1. Live Life at a Slower Pace
As you wait for ICPC to clear, keep in mind that you’ll probably be tired and adjusting to a new routine and completely new life as parents. So, you should keep a slower pace than you would on another typical “vacation.”
2. Visit With Your Baby’s Birth Mother
Make yourselves available to visit with your baby’s birth mother and her family. She might not care or desire to visit, but it’s important to your future relationship with her that you make the offer.
Depending on the level of contact you agreed upon with her, don’t leave to go home without first letting her know you’re departing.
3. Be Tourists
Explore local landmarks in the birth mother’s town. Take photos and videos and make notes for their baby book. These day trips will become part of your child’s adoption story!
But before taking any trips with your baby, make sure to talk to a medical professional. In general, there’s no need to stay inside with your little one if you both feel up to getting out. Fresh air and sunshine can benefit you both by getting some vitamin D and mood-boosting advantages.
However, most pediatricians advise waiting before taking your baby into crowded spaces like movie theaters or malls, where they may be exposed to high levels of germs.
4. Go Shopping
As you wait, you could also shop for baby items. Think about what you’ve already bought, and get the items you still need. Shopping will be fun since you can do it with your baby boy or girl in mind!
If there’s a bigger item you still need, you could ask a family member or friend in your hometown to help you out by picking it up for you.
5. Enjoy this Time
Lifetime’s adoption professionals encourage you to focus on the bonding time you have now. Enjoy your alone time connecting with your baby. You won’t get an opportunity like it again! Once you get home, you’ll be sharing with many excited relatives and friends.
6. Remain Flexible
Although you’re probably antsy to get home, do your best to stay flexible during this phase of the adoption process. Waiting for ICPC to clear might feel inefficient and unnecessary, but the wait time is out of your control. Go with the flow and relish this time of just the two of you with your baby!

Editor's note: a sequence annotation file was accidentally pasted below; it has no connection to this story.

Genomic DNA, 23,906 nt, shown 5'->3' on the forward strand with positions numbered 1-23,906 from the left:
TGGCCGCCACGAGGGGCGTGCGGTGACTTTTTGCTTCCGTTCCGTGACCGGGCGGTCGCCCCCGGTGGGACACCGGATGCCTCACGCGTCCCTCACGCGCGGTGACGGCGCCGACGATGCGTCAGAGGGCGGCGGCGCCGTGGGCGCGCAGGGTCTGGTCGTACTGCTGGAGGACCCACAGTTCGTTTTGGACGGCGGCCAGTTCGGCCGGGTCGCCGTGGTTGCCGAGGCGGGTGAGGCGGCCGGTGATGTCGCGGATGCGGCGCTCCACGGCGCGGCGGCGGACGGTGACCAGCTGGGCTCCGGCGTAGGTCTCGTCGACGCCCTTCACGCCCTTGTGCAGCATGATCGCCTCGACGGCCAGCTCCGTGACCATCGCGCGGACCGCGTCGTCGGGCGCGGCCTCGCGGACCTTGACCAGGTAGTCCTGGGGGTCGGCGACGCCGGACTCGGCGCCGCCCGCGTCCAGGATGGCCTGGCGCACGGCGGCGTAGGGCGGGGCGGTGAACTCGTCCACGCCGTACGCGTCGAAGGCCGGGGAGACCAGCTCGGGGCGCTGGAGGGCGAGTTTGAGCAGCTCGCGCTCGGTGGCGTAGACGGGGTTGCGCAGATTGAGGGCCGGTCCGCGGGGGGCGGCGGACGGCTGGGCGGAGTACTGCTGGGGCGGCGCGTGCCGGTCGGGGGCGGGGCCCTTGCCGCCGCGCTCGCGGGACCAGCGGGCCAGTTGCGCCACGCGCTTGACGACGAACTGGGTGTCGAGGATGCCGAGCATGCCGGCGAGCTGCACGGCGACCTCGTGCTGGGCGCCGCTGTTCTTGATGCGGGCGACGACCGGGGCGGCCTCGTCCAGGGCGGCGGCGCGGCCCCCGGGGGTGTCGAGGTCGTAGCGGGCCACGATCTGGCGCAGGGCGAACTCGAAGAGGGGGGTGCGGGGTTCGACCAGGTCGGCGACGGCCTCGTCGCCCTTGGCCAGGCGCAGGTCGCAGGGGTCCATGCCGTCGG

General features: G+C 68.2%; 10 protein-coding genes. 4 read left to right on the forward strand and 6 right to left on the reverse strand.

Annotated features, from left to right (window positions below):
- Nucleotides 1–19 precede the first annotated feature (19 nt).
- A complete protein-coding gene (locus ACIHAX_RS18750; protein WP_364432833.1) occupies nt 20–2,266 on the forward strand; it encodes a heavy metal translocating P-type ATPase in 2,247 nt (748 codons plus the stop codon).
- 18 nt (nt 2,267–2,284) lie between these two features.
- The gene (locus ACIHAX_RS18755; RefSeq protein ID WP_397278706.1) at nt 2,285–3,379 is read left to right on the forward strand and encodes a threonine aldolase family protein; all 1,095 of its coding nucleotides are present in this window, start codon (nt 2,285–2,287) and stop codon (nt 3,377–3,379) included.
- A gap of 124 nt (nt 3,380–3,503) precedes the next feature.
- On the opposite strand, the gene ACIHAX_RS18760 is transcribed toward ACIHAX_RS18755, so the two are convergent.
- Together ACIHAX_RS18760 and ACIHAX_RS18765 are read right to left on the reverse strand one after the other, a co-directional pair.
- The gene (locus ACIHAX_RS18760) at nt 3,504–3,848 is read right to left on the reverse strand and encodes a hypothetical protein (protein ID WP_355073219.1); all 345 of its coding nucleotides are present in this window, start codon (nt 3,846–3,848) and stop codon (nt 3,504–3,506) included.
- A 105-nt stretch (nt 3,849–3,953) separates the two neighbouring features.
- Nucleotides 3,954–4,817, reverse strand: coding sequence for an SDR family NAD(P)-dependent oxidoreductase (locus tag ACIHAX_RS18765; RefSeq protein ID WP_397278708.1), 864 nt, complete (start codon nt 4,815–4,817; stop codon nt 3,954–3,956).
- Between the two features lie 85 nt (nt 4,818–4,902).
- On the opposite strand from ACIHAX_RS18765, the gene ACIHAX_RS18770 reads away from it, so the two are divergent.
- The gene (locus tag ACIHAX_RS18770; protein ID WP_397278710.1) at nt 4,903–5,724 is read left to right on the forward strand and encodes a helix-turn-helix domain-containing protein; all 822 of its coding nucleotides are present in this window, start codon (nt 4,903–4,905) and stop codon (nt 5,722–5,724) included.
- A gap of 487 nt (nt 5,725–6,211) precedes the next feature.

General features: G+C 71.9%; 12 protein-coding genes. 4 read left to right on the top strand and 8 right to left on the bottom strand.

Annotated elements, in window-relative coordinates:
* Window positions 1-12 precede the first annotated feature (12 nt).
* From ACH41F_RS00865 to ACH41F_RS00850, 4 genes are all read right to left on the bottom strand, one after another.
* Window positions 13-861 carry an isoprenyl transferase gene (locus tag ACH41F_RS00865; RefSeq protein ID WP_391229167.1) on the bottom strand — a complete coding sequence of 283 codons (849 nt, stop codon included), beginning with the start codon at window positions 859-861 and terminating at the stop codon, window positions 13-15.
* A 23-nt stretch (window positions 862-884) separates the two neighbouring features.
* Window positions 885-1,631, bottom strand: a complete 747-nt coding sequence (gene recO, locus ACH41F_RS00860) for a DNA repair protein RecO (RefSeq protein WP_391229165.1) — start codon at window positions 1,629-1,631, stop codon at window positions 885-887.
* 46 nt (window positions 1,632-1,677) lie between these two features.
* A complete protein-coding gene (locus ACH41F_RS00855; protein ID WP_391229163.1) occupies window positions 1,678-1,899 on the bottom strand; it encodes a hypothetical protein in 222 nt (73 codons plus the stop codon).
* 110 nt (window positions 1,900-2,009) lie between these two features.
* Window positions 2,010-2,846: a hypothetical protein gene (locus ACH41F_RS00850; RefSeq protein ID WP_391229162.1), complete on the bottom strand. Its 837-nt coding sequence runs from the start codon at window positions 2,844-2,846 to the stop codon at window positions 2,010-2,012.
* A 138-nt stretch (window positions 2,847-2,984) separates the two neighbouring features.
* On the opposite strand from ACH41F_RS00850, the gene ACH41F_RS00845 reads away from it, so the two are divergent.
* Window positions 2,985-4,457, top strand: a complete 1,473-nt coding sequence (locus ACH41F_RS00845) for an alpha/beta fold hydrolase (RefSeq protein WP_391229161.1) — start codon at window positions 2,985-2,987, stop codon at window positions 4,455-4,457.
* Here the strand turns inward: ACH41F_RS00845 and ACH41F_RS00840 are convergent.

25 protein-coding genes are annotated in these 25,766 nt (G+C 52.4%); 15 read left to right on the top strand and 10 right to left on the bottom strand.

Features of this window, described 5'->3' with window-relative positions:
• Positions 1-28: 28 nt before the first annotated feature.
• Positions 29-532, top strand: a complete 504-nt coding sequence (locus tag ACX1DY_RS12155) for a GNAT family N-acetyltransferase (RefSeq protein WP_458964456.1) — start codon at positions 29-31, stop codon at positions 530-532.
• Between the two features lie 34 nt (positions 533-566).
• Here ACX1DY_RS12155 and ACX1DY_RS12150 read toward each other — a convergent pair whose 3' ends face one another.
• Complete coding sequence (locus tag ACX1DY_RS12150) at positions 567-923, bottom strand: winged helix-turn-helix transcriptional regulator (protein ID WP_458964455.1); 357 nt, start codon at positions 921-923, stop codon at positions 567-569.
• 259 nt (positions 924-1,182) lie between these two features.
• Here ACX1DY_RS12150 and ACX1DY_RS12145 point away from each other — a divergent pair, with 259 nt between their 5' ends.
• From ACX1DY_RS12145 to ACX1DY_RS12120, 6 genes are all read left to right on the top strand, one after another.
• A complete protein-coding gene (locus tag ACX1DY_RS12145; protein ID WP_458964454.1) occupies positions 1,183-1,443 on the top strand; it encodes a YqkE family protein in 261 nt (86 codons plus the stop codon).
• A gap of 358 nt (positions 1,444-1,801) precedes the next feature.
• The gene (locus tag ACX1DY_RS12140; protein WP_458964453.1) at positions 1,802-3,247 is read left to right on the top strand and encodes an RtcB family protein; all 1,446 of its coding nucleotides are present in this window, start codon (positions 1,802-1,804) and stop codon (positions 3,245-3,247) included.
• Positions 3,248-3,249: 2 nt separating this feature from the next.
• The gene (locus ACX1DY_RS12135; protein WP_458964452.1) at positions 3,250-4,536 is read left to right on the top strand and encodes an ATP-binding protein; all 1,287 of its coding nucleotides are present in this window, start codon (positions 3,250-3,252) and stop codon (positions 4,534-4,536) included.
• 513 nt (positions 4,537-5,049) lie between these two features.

Certainly, the ICPC wait can be tough, so we recommend preparing as much as possible. Plan some local adventures during your wait, or simply focus on the time you have right now to bond with your baby. After all, you won’t get an opportunity like this again!
At any rate, remember that your Adoption Coordinator will always be available to answer your questions about this post-placement process and provide whatever support and guidance you may need.
Editor’s Note: This article was originally published on February 17, 2017, and has since been updated.
Founder of Lifetime Adoption, adoptive mom, adoption expert, and Certified Open Adoption Practitioner (C.O.A.P).
Since 1986, adoption expert Mardie Caldwell has been dedicated to bringing couples and birth parents together in order to fulfill their dreams.
“Many years ago, I was also searching for a child to adopt. We didn’t know where or how to get started. Through research, determination, and a prayer, our dream of a family became reality. I started with a plan, a notebook, assistance from a caring adoption consultant and a lot of hard work; this was my family I was building. We had a few heartaches along the way, but the pain of not having children was worse!
Within weeks we had three different birth mothers choose us. We were overwhelmed and delighted. Many unsettling events would take place before our adoption would be finalized, many months later. Little did I know that God was training and aligning me for the adoption work I now do today. It is my goal to share with our families the methods and plans which succeed and do not succeed. I believe adoption should be affordable and can be a wonderful “pregnancy” for the adoptive couple.
I have also been on both sides of infertility with the loss of seven pregnancies and then conceiving by new technology, giving birth to a healthy daughter. I have experienced first-hand the emotional pain of infertility and believe my experience allows me to serve your needs better.
It is my hope that for you, the prospective parents, your desire for a child will be fulfilled soon.”